I have overcome my disabilities through Jesus’ victory over the cross.
It took years for me to adjust to my new life. Paralyzed from my shoulders down with minimal use of my arms, I sat in a large black power wheelchair and stood out in a crowd. People stared and I often overheard them talking about me. “What’s she doing here?” “What does she want?” “She can’t sit there.” Many said they were sorry I had to be in a wheelchair while still others yelled at me as if I couldn’t hear. Most people just walked around me. In my pain, I withdrew and hid behind veiled eyes.
Until one day, someone asked me to teach a Sunday school class. I didn’t want to do it, but God wouldn’t let me go. I accepted knowing He would be my strength. That single invitation gave me the courage to step out of my uncomfortable-comfort zone and speak up about the healing love of God’s presence in my life. My disability opened many doors for ministry; the wheelchair however, couldn’t go through all of them.
I remember the first person I saw in a wheelchair. I was at the doctor’s office for my kindergarten physical. Who was in the chair? The doctor. (Polio) Then there was Dale, a young man who slobbered and walked funny. He taught me to dance the two-step. (Cerebral Palsy) I didn’t know the diseases nor did I know they were disabled. They were my friends.
In seventeen years as a nurse, I saw a multitude of persons with physical disabilities. Some had accepted their disability and functioned well in society, like my childhood friends. Others hadn’t. They were angry and depressed.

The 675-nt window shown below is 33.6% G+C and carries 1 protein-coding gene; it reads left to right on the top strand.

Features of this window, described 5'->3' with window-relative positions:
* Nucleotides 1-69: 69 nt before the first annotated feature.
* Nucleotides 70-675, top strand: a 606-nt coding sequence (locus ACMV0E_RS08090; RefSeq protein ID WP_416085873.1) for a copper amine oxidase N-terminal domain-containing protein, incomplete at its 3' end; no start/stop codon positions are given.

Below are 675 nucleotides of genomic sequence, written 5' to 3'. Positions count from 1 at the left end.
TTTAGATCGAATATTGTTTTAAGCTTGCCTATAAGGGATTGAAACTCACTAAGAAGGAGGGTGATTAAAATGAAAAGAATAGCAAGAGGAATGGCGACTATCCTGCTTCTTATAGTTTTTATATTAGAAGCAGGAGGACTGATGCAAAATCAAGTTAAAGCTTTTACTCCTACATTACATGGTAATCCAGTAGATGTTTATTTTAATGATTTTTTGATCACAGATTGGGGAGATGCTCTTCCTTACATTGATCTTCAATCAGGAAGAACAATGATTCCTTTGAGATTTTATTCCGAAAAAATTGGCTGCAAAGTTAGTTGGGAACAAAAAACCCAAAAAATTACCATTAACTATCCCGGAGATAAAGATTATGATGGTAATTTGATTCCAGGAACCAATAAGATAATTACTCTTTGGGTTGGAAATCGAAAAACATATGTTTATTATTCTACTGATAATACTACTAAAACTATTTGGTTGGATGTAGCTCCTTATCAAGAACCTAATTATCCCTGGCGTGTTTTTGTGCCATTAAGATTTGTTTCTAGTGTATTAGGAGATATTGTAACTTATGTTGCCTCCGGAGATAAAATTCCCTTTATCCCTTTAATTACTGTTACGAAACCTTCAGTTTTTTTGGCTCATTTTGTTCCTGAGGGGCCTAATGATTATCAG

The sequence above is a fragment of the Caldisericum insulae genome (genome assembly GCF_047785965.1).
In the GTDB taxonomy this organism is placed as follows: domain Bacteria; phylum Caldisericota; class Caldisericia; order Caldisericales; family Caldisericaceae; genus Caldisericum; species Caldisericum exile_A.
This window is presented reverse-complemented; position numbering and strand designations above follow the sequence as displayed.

In 1991, an automobile accident injured my spinal cord paralyzing me from my neck down. Three months into an ICU stay, my neurosurgeon spoke to my husband. “Earl, she’ll be bedridden, ventilator-dependent, and a vegetable. You’re too young to be saddled with an invalid wife. We can let her die comfortably.”
Earl refused and arranged my transfer to a spinal cord injury (SCI) rehabilitation hospital in Atlanta, Georgia. Once stable, off the ventilator, and using a power wheelchair I went to the gym. My neighbors and I shared our stories. We were alike.
Back home no one was like me. Strangers and friends petted me and called me a “poor thing.” Many ignored my injury, as if it would go away, or ignored me, hoping I’d go away. I became angry and bitter.
After years of struggling with the reality that I wasn’t going to be healed, and studying God’s Word, I learned that He didn’t call me to be an invalid. He called me to be Christ-centered and bold in my faith as I shared what He had done for me.
Henri J. M. Nouwen called this type of ministry “The Wounded Healer.” Steve Seamands, Professor of Christian Doctrine at Asbury Seminary, and author of “Wounds That Heal,” told me years ago, “His wounds have healed you. Now he’s using your wounds to heal others.”
Peter said it this way: “As each one has received a special gift, employ it in serving one another” (1 Peter 4:10).
As we strive to reflect Gods nature, others will see God’s love in us.
In Christ Alone,